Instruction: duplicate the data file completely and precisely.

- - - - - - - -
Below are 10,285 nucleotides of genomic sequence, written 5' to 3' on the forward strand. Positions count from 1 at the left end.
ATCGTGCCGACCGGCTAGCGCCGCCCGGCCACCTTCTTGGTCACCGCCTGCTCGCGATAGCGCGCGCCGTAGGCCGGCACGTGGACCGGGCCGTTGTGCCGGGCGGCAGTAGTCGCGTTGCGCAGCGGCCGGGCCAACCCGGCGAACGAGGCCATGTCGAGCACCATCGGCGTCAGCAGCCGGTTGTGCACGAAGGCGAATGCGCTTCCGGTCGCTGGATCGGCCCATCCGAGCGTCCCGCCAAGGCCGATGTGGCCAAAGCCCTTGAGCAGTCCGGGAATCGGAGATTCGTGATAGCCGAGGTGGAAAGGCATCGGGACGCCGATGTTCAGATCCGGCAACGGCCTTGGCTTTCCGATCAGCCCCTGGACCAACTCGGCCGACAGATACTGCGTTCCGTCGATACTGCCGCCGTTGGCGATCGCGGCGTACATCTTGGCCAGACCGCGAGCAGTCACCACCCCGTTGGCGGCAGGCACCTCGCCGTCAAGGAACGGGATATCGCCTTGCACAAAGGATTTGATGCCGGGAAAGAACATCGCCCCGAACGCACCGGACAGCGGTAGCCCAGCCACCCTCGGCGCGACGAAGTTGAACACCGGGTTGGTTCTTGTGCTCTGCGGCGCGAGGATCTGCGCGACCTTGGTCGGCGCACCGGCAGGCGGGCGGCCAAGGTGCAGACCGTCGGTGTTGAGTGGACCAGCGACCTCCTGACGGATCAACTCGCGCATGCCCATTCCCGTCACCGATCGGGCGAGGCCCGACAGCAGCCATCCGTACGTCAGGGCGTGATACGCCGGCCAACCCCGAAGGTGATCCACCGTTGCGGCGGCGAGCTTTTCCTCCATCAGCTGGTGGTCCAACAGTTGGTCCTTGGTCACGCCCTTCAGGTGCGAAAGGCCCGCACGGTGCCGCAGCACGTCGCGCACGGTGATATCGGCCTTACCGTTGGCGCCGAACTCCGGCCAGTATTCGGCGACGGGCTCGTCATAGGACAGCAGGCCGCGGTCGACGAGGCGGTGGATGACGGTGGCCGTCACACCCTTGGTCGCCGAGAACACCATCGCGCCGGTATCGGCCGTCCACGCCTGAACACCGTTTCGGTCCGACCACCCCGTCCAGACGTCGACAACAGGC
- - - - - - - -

Below are 10,285 nucleotides of genomic sequence, written 5' to 3' on the forward strand. Positions count from 1 at the left end.
ATCGTGCCGACCGGCTAGCGCCGCCCGGCCACCTTCTTGGTCACCGCCTGCTCGCGATAGCGCGCGCCGTAGGCCGGCACGTGGACCGGGCCGTTGTGCCGGGCGGCAGTAGTCGCGTTGCGCAGCGGCCGGGCCAACCCGGCGAACGAGGCCATGTCGAGCACCATCGGCGTCAGCAGCCGGTTGTGCACGAAGGCGAATGCGCTTCCGGTCGCTGGATCGGCCCATCCGAGCGTCCCGCCAAGGCCGATGTGGCCAAAGCCCTTGAGCAGTCCGGGAATCGGAGATTCGTGATAGCCGAGGTGGAAAGGCATCGGGACGCCGATGTTCAGATCCGGCAACGGCCTTGGCTTTCCGATCAGCCCCTGGACCAACTCGGCCGACAGATACTGCGTTCCGTCGATACTGCCGCCGTTGGCGATCGCGGCGTACATCTTGGCCAGACCGCGAGCAGTCACCACCCCGTTGGCGGCAGGCACCTCGCCGTCAAGGAACGGGATATCGCCTTGCACAAAGGATTTGATGCCGGGAAAGAACATCGCCCCGAACGCACCGGACAGCGGTAGCCCAGCCACCCTCGGCGCGACGAAGTTGAACACCGGGTTGGTTCTTGTGCTCTGCGGCGCGAGGATCTGCGCGACCTTGGTCGGCGCACCGGCAGGCGGGCGGCCAAGGTGCAGACCGTCGGTGTTGAGTGGACCAGCGACCTCCTGACGGATCAACTCGCGCATGCCCATTCCCGTCACCGATCGGGCGAGGCCCGACAGCAGCCATCCGTACGTCAGGGCGTGATACGCCGGCCAACCCCGAAGGTGATCCACCGTTGCGGCGGCGAGCTTTTCCTCCATCAGCTGGTGGTCCAACAGTTGGTCCTTGGTCACGCCCTTCAGGTGCGAAAGGCCCGCACGGTGCCGCAGCACGTCGCGCACGGTGATATCGGCCTTACCGTTGGCGCCGAACTCCGGCCAGTATTCGGCGACGGGCTCGTCATAGGACAGCAGGCCGCGGTCGACGAGGCGGTGGATGACGGTGGCCGTCACACCCTTGGTCGCCGAGAACACCATCGCGCCGGTATCGGCCGTCCACGCCTGAACACCGTTTCGGTCCGACCACCCCGTCCAGACGTCGACAACAGGC